As we briefly got back onto streets, we passed another sign that was worth stopping to take a picture.
I can’t take pictures while I’m running, and even after stopping, it takes a while for my camera to focus. Each time I took a picture, I fell behind. It got increasingly difficult to catch up with Brooke. I could do it, but it took an effort.
At 19 miles, we crossed a long pedestrian bridge over the Wisconsin River. After taking this picture, I once again had to work hard to catch up. I commented that this might have to be my last picture.
Brooke’s reply was that she was in “survival mode” now. She would run whatever pace she could manage. Now the goal was simply to finish.
Despite having run this course last year, the next few miles all looked unfamiliar to me. Maybe it’s because I was in “survival mode” when I ran this section last year.
Once we got past the 20 mile mark, Brooke was setting new distance PRs with each mile. These were difficult miles for both of us. Brooke started taking walking breaks. I walked when she walked. When she started running again, I found it increasingly difficult to run the same pace. I had a hard time resuming running after a minute or two of walking.
In the last two miles, we finally got onto a road I recognized. I knew the rest of the course, so I told her what to expect. First, we had to cross a long bridge over a wide part of the river. Brooke took a walking break, giving me one last chance to take a picture of the river valley.
After the bridge, we saw the Wausau city limit and the 25 mile sign. In the distance, I could see a grove of trees on our right. I knew that was Marathon Park. We had to continue alongside the park for another half mile before entering the park.
Shortly after entering the park, we saw the 26 mile sign. Shortly after that, we could see the finish line between the trees. Brooke picked up her pace once the finish line was in sight. I continued at my own pace and finished a few seconds behind her, with an official time of 4:38:47. Brooke’s family, who met her several times during the race, was waiting at the finish line. Brooke was a little disappointed that she didn’t break 4:30, but the conditions were tough.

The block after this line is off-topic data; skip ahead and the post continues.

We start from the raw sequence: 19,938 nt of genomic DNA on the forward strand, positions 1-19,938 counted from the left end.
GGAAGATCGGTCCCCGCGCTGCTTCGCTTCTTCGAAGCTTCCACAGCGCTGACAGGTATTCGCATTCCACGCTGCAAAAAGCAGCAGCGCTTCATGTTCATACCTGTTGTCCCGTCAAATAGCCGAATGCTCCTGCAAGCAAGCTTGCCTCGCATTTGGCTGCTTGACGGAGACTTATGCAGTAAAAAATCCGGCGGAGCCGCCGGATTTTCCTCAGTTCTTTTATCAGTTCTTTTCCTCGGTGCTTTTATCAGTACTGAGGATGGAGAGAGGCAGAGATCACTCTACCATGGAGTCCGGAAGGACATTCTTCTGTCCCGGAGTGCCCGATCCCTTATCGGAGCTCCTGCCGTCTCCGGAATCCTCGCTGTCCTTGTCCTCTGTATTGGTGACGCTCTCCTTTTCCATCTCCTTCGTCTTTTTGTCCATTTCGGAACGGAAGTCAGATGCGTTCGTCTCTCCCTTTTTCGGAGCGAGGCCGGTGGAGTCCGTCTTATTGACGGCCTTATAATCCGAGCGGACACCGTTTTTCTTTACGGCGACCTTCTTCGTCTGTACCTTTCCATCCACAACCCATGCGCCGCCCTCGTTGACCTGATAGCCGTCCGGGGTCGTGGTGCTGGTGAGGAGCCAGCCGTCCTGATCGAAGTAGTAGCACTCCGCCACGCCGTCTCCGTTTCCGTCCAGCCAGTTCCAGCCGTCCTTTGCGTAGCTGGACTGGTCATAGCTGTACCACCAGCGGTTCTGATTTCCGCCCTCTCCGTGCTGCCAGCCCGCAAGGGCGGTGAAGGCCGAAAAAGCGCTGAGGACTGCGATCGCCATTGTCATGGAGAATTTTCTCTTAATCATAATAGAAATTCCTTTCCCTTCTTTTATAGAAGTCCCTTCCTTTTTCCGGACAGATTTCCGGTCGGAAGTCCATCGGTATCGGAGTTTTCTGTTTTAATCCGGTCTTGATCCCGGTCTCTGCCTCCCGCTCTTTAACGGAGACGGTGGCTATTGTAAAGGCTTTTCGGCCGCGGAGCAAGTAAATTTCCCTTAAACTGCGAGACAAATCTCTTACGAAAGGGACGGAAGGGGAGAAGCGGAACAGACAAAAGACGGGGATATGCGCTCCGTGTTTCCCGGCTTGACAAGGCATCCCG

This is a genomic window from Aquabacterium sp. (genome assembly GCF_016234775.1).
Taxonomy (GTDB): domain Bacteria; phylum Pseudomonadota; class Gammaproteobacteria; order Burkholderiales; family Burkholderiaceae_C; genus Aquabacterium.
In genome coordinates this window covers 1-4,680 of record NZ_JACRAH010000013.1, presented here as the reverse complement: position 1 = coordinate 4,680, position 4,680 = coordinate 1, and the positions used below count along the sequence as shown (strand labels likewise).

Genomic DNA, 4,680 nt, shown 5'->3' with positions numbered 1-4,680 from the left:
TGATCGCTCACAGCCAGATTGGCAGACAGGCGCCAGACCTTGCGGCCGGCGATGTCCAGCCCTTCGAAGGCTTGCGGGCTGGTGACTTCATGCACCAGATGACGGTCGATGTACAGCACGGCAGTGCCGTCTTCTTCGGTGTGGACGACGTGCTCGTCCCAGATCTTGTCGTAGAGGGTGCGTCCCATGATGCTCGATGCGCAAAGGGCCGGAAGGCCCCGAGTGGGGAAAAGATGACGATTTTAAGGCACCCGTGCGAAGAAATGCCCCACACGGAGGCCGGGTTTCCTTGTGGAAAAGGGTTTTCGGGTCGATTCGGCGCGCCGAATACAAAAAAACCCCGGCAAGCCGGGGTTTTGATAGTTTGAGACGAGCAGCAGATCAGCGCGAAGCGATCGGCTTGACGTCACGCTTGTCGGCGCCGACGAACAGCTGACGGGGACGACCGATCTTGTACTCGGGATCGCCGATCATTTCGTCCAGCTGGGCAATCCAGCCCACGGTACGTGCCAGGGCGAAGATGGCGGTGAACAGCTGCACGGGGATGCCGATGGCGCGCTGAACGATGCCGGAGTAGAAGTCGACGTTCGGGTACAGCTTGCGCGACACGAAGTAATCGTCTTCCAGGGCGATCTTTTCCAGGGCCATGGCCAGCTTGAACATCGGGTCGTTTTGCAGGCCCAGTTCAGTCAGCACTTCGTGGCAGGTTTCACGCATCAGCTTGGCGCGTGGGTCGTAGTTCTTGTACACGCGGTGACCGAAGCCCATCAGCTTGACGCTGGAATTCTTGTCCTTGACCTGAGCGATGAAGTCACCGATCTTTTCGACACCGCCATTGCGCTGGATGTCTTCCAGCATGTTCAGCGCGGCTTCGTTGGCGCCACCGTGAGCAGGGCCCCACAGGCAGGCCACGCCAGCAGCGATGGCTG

The finisher medals had a nice design. I also noticed that they were larger this year. That seems to be a trend.
I was pretty wiped out and staggered slowly to the food tent. In addition to cookies, fruit and various beverages, we each had coupons on our race bib for brats and beer.
After refueling and talking with other runners, I eventually made my way back to the hotel. I didn’t have any groin discomfort, but I had some muscles that were unusually stiff and sore. I took an ice bath and then spent some time soaking in the whirlpool. Eventually I returned to Rocky Rococo for post-race pizza.
Last year I was feeling heat stress after only 13 miles and struggled to a finish that was disappointingly slow. This year I was almost an hour slower, but I’m OK with that. I knew I’d be slow. The important thing is that I didn’t experience any groin pain during the race. I’m cautiously optimistic that I’m none the worse for wear.
For the rest of the year, my race schedule is a marathon of marathons. Just finishing each race is going to be tough, but I’m taking it one week at a time. I got through this one OK. I’m at 284 lifetime marathons. My countdown to 300 is now 16.